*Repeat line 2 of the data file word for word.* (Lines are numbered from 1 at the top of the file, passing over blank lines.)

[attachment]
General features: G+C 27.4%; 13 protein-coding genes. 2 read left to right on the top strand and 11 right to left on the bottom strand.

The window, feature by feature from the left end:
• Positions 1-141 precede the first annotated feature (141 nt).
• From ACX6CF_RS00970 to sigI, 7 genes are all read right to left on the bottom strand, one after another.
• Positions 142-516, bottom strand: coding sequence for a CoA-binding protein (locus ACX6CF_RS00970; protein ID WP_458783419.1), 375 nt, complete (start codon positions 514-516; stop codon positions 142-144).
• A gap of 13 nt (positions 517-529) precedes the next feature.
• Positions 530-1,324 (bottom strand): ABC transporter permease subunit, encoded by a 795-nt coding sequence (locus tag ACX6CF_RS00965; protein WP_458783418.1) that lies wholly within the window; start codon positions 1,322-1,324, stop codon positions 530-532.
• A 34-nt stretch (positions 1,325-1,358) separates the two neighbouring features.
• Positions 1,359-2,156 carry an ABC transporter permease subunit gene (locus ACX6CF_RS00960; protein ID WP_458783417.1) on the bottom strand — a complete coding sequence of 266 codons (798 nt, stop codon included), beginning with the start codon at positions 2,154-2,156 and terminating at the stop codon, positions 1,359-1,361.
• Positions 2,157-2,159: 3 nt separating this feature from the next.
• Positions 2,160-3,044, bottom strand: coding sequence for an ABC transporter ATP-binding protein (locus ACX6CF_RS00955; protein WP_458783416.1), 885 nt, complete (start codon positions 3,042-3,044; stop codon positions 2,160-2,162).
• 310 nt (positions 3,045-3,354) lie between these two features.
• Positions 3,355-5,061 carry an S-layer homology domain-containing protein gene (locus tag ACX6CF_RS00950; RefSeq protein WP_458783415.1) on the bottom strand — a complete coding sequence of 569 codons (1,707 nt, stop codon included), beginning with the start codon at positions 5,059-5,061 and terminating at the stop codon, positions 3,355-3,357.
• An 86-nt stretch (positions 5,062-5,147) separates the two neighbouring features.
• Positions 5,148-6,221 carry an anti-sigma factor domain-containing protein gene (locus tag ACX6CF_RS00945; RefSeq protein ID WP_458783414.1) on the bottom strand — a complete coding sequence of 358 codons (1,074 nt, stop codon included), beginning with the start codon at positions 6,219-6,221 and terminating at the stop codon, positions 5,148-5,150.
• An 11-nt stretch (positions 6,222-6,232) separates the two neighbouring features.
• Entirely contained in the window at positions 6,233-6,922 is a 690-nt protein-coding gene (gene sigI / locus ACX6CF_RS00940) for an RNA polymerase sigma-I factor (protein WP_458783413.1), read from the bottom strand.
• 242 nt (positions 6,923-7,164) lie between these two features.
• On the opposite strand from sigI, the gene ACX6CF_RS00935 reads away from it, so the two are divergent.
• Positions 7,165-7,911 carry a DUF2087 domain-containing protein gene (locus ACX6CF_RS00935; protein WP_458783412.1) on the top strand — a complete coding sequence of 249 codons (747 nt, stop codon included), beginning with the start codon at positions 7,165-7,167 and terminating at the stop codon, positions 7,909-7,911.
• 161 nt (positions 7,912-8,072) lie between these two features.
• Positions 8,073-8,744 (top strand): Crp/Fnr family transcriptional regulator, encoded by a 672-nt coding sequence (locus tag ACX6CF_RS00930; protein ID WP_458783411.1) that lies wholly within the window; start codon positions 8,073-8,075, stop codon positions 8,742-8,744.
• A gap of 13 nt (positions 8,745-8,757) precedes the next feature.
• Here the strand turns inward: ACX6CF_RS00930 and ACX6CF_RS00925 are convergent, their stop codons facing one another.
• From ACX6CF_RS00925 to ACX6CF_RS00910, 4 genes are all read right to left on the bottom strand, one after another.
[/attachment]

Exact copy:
The window, feature by feature from the left end: